Go Get 'Em, Bronson.

DENVER, CO - AUGUST 30: Bronson Arroyo #61 of the Cincinnati Reds pitches from the stretch against the Colorado Rockies during the first inning of a game at Coors Field on August 30, 2013 in Denver, Colorado. (Photo by Dustin Bradford/Getty Images)Bronson Arroyo and the Reds are apparently on the verge on reaching an agreement that would have the pitcher signing a minor league contract with an invitation to spring training. These kinds of deals happen every year with every team.  An older, perhaps washed-up, guy gets a few weeks to show what he has left, if anything, and then he either makes the team, impresses another team that eventually signs him, or moves on with his life's work.

I don't know what will happen with Bronson in the coming weeks.

I do know that Bronson Arroyo remains one of my favorite all-time Reds, a mainstay in the rotation who helped return the franchise to relevance and who was a big part of three playoff teams. He came off as a guy who took his craft, but not himself, too seriously, and who demonstrated a kind of professionalism that his younger teammates undoubtedly learned from.

I also know that the chances of Bronson being the kind of pitcher he once was remains slim. He's about to turn 40 years-old, he hasn't tossed an inning in a Major League game in more than two years.  There's a very, very good chance that whatever Bronson Arroyo does this spring is his last hurrah, a chance to prove to himself that he is indeed done before going quietly into retirement.

Still....what's the harm in giving him a chance?

At worst, he flames out and goes away.

At best, he does enough to make a big league club, and gets a chance to author a final, heartwarming chapter to what's been a very, very good career.  

Either way, the Reds won't be worse off for giving him a chance.

They'll go to spring training, where there will be ample opportunities for every pitcher in the organization to get in work, prepare for the season, and do what they can to make the team. The complex in Goodyear has no shortage of mounds, baseballs, and men willing to squat behind plates and catch.

There are also plenty of games. Cactus League games.  "B" games. Split-squad games. Minor league games.  Instrasquad games.  There's almost too many of them.

Have you ever listened to a Reds spring training broadcast in the later innings? Inevitably, there will be a guy getting an at-bat or logging an inning in the field that neither announcer has ever heard of.  I think sometimes Marty just makes up the names of player who appear in the eighth and the ninth. Last year, I went to spring training and watched a guy pitch who didn't even have a number on his uniform.  The year before, I watched a guy play right field for the Angels wearing a different jersey color than his teammates.  I suspect they pulled him out of the stands.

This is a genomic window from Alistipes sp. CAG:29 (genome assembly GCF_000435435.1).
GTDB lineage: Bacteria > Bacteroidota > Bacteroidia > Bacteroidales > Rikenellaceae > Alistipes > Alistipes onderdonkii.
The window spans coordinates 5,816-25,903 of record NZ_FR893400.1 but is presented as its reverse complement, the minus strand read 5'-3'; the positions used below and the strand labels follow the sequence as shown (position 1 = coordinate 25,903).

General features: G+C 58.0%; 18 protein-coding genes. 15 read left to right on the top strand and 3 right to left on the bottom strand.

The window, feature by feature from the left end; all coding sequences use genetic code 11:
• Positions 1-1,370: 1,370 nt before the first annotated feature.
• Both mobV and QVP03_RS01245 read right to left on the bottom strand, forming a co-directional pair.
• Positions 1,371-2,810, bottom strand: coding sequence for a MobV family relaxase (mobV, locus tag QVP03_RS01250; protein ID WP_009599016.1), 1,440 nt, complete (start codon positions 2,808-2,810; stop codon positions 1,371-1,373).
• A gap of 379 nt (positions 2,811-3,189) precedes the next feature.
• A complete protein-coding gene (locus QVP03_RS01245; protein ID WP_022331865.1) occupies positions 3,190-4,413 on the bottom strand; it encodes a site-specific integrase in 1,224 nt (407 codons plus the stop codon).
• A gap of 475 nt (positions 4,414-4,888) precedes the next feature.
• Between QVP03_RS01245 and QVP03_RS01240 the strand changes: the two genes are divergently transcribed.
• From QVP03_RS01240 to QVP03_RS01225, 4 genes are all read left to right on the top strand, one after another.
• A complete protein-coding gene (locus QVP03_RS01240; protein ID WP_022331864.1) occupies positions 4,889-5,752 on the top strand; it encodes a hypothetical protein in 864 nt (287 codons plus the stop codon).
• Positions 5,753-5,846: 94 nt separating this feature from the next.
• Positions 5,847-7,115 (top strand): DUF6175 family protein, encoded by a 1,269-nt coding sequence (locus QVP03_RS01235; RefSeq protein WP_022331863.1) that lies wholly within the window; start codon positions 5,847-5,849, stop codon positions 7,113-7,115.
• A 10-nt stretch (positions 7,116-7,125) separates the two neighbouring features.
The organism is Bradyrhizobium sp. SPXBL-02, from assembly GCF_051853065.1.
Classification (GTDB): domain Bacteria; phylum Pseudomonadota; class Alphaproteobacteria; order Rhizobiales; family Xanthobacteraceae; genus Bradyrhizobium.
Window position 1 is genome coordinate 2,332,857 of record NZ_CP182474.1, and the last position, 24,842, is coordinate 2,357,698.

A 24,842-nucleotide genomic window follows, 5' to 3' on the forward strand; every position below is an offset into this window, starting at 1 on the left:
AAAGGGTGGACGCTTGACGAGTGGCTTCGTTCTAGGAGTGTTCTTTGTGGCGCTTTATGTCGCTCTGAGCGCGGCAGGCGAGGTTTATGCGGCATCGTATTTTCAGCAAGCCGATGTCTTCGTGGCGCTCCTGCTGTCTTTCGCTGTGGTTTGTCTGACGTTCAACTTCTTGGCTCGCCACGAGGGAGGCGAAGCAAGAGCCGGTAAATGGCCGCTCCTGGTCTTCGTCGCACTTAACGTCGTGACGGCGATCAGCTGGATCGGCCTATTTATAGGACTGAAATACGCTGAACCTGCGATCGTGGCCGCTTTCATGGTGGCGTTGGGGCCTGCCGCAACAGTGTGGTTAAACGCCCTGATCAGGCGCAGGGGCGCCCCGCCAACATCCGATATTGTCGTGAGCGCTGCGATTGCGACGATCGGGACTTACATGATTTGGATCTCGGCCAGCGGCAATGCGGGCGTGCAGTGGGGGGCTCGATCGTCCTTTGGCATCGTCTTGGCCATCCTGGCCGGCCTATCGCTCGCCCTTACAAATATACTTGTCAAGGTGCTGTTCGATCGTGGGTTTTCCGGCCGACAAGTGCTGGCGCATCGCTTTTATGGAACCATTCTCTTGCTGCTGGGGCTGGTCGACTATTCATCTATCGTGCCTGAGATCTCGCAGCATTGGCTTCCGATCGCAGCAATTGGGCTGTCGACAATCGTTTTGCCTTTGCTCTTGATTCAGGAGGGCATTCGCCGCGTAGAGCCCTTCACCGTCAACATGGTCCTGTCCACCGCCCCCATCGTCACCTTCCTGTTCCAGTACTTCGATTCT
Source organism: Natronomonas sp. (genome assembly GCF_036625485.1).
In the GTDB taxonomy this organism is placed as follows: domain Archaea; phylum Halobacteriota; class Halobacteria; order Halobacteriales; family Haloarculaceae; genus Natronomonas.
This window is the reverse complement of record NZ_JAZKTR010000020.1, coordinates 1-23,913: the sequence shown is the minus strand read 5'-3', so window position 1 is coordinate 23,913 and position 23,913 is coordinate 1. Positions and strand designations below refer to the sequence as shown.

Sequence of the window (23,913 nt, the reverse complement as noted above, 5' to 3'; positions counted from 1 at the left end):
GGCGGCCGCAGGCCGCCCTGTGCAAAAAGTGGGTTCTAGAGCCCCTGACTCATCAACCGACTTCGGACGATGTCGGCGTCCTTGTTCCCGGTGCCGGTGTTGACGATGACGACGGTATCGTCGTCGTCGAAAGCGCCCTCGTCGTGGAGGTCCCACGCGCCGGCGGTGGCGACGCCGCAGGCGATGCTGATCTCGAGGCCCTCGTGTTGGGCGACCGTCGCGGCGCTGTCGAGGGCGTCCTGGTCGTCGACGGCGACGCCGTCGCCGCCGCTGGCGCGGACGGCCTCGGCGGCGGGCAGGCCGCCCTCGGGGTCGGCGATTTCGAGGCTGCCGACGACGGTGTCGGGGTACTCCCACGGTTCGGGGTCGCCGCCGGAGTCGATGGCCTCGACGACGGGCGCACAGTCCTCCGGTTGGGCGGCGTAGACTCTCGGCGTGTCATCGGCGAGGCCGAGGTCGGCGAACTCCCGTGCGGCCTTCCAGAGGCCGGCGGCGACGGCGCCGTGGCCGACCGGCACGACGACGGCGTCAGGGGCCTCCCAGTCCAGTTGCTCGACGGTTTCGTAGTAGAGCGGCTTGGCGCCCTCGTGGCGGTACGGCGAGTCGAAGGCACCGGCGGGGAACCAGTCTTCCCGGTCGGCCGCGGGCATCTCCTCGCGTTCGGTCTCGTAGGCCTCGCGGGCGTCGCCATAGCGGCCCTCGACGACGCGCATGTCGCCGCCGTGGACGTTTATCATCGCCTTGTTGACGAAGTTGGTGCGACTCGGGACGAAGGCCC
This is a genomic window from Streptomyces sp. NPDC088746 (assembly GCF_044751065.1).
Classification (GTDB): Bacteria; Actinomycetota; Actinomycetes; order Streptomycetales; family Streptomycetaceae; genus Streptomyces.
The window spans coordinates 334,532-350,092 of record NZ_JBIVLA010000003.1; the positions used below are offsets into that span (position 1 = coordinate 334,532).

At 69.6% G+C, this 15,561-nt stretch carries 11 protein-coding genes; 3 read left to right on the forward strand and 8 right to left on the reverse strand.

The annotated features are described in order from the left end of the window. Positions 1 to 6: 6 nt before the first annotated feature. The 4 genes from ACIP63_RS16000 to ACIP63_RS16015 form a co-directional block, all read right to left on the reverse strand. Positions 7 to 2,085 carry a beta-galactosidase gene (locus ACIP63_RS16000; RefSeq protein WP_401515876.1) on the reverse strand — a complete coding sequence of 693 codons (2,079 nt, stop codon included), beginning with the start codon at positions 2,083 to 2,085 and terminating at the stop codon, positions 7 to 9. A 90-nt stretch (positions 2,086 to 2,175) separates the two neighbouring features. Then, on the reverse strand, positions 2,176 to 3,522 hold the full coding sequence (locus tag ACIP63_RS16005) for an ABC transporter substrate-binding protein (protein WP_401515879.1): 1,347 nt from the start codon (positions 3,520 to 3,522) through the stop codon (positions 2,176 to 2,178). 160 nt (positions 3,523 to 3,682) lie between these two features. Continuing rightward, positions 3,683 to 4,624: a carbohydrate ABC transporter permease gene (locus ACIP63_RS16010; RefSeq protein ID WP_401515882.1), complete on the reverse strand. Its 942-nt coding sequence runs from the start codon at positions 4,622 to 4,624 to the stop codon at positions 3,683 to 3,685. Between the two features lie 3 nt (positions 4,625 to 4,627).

By the way, these same precious spring training games that Bronson could be appearing in are so vital that Will Ferrell and Garth Brooks have played in them.  If Ricky Bobby can get some playing time, a guy who's actually pitched in more than 400 regular season big league games can get a few innings on the bump.

I don't know if Bronson can make the Reds.  They do have some pretty intriguing, young options to fill out both the rotation and the bullpen, and he's coming off of significant elbow and shoulder injuries, and he's my age. His battle will be an uphill one.

But let's give him a chance to fight it.  Maybe he gives up after a week or so.  Maybe his Cactus League work with the Reds does enough to warrant interest from other teams. Maybe he's healthy and capable enough to be a Cincinnati Red in 2017, under the team's terms, meaning that he'll pitch where and when he's asked. 

Maybe the Reds determine that their young arms aren't ready, or that they'd like to have a veteran absorb some of the workload as they handle innings limitations or service-time issues throughout the season. Perhaps a run of injuries like the one the Reds experienced last March and April repeats itself and they need to turn to a plan B(ronson).

I have no idea.  You have no idea. They have no idea.  Bronson Arroyo has no idea.

I do know that giving one of their best pitchers of the last three decades a chance at what amounts to an open tryout has no downside, won't come at the expense of any other pitcher, and it certainly won't be what determines whether or not this team has a successful 2017.

I also know that once the the regular season begins, there will be somewhere between 1400 and 1500 innings to divvy up. No one will be deprived of a chance to show what they can do.  No one will be denied chances to gain experience. 

And I know for sure that there's no one I'll be rooting for harder this spring than Bronson Arroyo.

Mo Egger

Mo Egger

Mo Egger delivers his unique take on sports on Cincinnati's ESPN 1530! Read more


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